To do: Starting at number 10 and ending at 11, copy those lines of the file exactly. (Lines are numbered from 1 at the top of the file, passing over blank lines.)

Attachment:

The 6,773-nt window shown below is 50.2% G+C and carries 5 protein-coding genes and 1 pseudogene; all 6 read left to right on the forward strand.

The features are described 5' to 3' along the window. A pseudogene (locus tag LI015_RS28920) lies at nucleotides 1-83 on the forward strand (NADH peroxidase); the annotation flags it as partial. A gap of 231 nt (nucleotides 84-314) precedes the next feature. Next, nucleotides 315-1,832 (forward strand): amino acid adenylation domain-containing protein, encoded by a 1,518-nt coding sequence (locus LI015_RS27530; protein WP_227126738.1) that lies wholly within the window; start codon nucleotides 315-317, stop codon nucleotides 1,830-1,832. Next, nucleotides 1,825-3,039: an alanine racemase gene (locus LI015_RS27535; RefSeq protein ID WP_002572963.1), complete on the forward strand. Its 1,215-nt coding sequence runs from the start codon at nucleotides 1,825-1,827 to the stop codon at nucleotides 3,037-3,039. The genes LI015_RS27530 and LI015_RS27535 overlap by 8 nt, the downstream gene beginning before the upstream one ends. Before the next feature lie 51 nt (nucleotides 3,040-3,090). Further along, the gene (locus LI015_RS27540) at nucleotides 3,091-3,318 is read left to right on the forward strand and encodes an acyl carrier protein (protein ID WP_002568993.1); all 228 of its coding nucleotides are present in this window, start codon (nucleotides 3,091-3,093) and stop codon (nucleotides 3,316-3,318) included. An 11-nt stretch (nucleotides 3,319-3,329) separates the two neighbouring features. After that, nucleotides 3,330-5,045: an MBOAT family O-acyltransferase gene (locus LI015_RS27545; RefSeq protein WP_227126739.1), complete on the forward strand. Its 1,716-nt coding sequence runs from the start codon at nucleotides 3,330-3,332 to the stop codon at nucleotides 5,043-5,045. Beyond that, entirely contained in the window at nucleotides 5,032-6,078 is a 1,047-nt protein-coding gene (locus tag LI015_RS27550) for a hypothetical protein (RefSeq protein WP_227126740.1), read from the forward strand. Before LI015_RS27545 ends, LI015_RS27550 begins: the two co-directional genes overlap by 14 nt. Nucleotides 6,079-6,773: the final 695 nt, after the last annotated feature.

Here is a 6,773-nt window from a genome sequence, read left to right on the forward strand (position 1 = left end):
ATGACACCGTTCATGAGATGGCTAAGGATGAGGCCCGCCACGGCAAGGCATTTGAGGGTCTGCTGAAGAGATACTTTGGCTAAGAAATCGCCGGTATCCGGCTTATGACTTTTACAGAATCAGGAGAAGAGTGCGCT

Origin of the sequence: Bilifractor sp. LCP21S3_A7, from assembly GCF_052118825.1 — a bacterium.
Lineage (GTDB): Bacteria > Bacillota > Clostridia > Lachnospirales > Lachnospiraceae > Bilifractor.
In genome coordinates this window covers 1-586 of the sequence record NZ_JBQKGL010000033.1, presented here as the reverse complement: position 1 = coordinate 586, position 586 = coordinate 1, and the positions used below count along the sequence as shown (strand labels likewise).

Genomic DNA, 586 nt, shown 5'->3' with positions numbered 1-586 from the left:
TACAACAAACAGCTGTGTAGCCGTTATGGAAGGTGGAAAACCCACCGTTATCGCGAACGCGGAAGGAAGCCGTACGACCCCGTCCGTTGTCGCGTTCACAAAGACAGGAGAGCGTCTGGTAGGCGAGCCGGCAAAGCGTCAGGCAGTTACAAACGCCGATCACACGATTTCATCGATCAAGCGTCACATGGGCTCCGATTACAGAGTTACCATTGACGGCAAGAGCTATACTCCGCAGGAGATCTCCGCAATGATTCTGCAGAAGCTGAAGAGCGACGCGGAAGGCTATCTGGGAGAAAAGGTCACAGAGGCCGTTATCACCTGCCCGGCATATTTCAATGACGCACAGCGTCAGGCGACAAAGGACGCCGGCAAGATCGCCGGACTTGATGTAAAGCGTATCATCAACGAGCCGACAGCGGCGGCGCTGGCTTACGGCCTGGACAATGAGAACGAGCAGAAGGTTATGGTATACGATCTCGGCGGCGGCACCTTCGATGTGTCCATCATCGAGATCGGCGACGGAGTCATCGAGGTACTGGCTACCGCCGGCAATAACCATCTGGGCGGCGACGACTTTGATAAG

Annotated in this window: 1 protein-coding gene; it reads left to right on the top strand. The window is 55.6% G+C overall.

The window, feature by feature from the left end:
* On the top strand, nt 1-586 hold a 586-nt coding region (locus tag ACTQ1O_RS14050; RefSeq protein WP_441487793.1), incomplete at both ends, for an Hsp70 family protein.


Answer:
Annotated in this window: 1 protein-coding gene; it reads left to right on the top strand. The window is 55.6% G+C overall.

The window, feature by feature from the left end: